Monday, April 29, 2019

Beto’s Green New Deal

I am pleased to see that Beto O’Rourke has proposed his own version of a Green New Deal (summary on candidate website here, LA Times story here).

As I said in a previous posting (here), I believe that the overall Green New Deal concept – vigorously attacking climate change through (1) organizing a massive investment program around green infrastructure and (2) pricing out carbon, with lots of transitional and equity protections – is a sound way to go.

Beto’s version is very similar to the AOC/Markey approach, although with a tighter focus on climate change and fewer “socialist” components, such as guaranteed jobs (not that that will make it any more acceptable to the Grim Reaper of the Senate).

The initiative is basically a laundry list of policy proposals, organized under four broad action statements:
1.     Start Cutting Pollution on Day One and Taking Executive Actions to Lead on Climate
2.     Mobilize a historic $5 Trillion for Climate Change with Investment in Infrastructure, Innovation, and Our People and Communities
3.     Guarantee our Net-Zero Emissions Ambition by 2050
4.     Defend our Communities That Are Preparing for and Fighting Against Extreme Weather

As with the AOC/Markey version, there are general references to infrastructure but not much detail on transportation.  Here  are the major transportation-related bullets:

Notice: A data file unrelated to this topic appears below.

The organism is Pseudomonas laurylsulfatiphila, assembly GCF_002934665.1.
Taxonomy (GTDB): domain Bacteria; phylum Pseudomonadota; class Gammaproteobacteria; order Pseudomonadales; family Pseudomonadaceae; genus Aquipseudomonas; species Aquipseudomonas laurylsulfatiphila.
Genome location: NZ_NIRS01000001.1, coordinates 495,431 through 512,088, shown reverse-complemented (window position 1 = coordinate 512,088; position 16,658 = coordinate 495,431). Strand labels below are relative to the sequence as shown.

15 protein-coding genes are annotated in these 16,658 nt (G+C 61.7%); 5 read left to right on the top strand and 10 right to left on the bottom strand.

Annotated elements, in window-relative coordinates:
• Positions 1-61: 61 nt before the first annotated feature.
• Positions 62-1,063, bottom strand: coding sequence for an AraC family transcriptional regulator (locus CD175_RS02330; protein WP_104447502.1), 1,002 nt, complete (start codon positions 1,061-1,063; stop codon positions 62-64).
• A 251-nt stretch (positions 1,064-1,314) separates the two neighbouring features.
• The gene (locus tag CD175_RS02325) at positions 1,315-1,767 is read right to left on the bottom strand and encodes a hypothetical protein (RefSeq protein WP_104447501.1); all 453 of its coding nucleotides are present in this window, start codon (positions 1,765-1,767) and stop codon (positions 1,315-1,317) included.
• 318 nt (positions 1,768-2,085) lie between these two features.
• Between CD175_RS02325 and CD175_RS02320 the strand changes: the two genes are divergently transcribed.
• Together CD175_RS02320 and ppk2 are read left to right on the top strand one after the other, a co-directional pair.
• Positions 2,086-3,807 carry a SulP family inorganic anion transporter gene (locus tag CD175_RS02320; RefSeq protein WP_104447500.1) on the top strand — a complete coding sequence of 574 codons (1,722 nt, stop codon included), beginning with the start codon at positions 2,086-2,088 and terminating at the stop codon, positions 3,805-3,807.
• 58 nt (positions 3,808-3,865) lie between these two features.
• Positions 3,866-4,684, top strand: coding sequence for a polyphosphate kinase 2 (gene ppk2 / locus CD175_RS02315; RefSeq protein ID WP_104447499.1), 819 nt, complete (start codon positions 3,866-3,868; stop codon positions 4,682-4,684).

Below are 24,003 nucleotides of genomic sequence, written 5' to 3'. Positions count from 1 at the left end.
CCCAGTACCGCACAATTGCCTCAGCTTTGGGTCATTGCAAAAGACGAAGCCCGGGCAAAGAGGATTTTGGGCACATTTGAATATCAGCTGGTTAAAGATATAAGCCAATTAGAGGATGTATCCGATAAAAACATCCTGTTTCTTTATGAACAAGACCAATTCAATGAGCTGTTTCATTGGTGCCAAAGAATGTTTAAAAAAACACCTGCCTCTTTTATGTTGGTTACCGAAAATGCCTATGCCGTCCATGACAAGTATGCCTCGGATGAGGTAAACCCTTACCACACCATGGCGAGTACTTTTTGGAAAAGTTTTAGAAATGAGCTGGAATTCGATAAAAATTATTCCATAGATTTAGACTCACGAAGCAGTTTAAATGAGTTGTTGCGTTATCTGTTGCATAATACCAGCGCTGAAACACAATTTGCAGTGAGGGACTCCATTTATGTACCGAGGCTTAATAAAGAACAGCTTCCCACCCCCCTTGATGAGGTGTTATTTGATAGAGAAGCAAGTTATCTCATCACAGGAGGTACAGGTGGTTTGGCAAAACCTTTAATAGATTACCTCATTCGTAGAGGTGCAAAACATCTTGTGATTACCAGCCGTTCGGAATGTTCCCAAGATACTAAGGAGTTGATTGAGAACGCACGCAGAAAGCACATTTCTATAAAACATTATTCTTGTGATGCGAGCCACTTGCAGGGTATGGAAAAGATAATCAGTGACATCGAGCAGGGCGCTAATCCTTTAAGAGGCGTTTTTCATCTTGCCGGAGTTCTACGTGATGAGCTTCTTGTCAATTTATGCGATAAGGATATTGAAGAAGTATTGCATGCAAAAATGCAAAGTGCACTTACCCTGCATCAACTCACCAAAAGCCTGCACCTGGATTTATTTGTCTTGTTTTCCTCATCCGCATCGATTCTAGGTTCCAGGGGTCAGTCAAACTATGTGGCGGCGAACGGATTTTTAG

·      Adopt a policy of “setting a trajectory to rapidly accelerate the adoption of zero-emission vehicles,”
·      “Transportation grants that cut commutes, crashes, and carbon pollution — all while reducing the costs paid by people and communities and boosting access to public transit,”
·      Adoption of a “legally enforceable standard” for phasing out GHG emissions, including a “clear price signal” (presumably pricing carbon through cap-and-trade or similar mechanism), and
·      “Advancing consumer choice and market competition in electricity and transportation” (not sure what this means).
It doesn’t bother me that there is detail missing at this point (my suggestions for starting to fill in the blanks for transportation are in my previous post here).  What’s important is that Beto is endorsing a bold program.  This also leads me to think that some sort of bold climate change initiative is going to become a standard policy component of every major Democratic campaign (I hold out no hope for the Republicans at this point).  An important step forward!